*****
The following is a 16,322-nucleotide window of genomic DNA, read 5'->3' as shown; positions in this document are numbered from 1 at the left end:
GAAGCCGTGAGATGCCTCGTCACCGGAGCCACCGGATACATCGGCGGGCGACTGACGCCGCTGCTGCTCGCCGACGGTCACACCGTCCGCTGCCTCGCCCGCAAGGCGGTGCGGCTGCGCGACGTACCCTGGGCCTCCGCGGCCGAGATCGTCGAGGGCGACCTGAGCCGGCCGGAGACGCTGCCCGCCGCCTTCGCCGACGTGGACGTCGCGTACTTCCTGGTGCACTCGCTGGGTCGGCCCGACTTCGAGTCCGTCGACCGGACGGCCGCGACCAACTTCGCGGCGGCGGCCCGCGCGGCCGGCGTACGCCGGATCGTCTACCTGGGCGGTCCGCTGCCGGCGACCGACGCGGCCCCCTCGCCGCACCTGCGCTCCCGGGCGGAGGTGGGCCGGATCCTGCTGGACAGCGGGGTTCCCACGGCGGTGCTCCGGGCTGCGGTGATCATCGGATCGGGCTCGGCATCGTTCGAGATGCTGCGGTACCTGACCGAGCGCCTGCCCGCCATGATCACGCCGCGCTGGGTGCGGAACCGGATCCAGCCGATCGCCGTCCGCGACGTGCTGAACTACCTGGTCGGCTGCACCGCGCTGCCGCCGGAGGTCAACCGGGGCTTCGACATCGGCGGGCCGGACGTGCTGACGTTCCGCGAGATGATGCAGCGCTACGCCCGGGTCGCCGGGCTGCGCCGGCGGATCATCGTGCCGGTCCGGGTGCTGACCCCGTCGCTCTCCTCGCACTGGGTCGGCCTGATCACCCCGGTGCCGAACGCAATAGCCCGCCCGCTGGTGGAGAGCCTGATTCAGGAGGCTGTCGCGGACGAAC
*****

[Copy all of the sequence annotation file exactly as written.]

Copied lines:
The following is a 16,322-nucleotide window of genomic DNA, read 5'->3' as shown; positions in this document are numbered from 1 at the left end:
GAAGCCGTGAGATGCCTCGTCACCGGAGCCACCGGATACATCGGCGGGCGACTGACGCCGCTGCTGCTCGCCGACGGTCACACCGTCCGCTGCCTCGCCCGCAAGGCGGTGCGGCTGCGCGACGTACCCTGGGCCTCCGCGGCCGAGATCGTCGAGGGCGACCTGAGCCGGCCGGAGACGCTGCCCGCCGCCTTCGCCGACGTGGACGTCGCGTACTTCCTGGTGCACTCGCTGGGTCGGCCCGACTTCGAGTCCGTCGACCGGACGGCCGCGACCAACTTCGCGGCGGCGGCCCGCGCGGCCGGCGTACGCCGGATCGTCTACCTGGGCGGTCCGCTGCCGGCGACCGACGCGGCCCCCTCGCCGCACCTGCGCTCCCGGGCGGAGGTGGGCCGGATCCTGCTGGACAGCGGGGTTCCCACGGCGGTGCTCCGGGCTGCGGTGATCATCGGATCGGGCTCGGCATCGTTCGAGATGCTGCGGTACCTGACCGAGCGCCTGCCCGCCATGATCACGCCGCGCTGGGTGCGGAACCGGATCCAGCCGATCGCCGTCCGCGACGTGCTGAACTACCTGGTCGGCTGCACCGCGCTGCCGCCGGAGGTCAACCGGGGCTTCGACATCGGCGGGCCGGACGTGCTGACGTTCCGCGAGATGATGCAGCGCTACGCCCGGGTCGCCGGGCTGCGCCGGCGGATCATCGTGCCGGTCCGGGTGCTGACCCCGTCGCTCTCCTCGCACTGGGTCGGCCTGATCACCCCGGTGCCGAACGCAATAGCCCGCCCGCTGGTGGAGAGCCTGATTCAGGAGGCTGTCGCGGACGAAC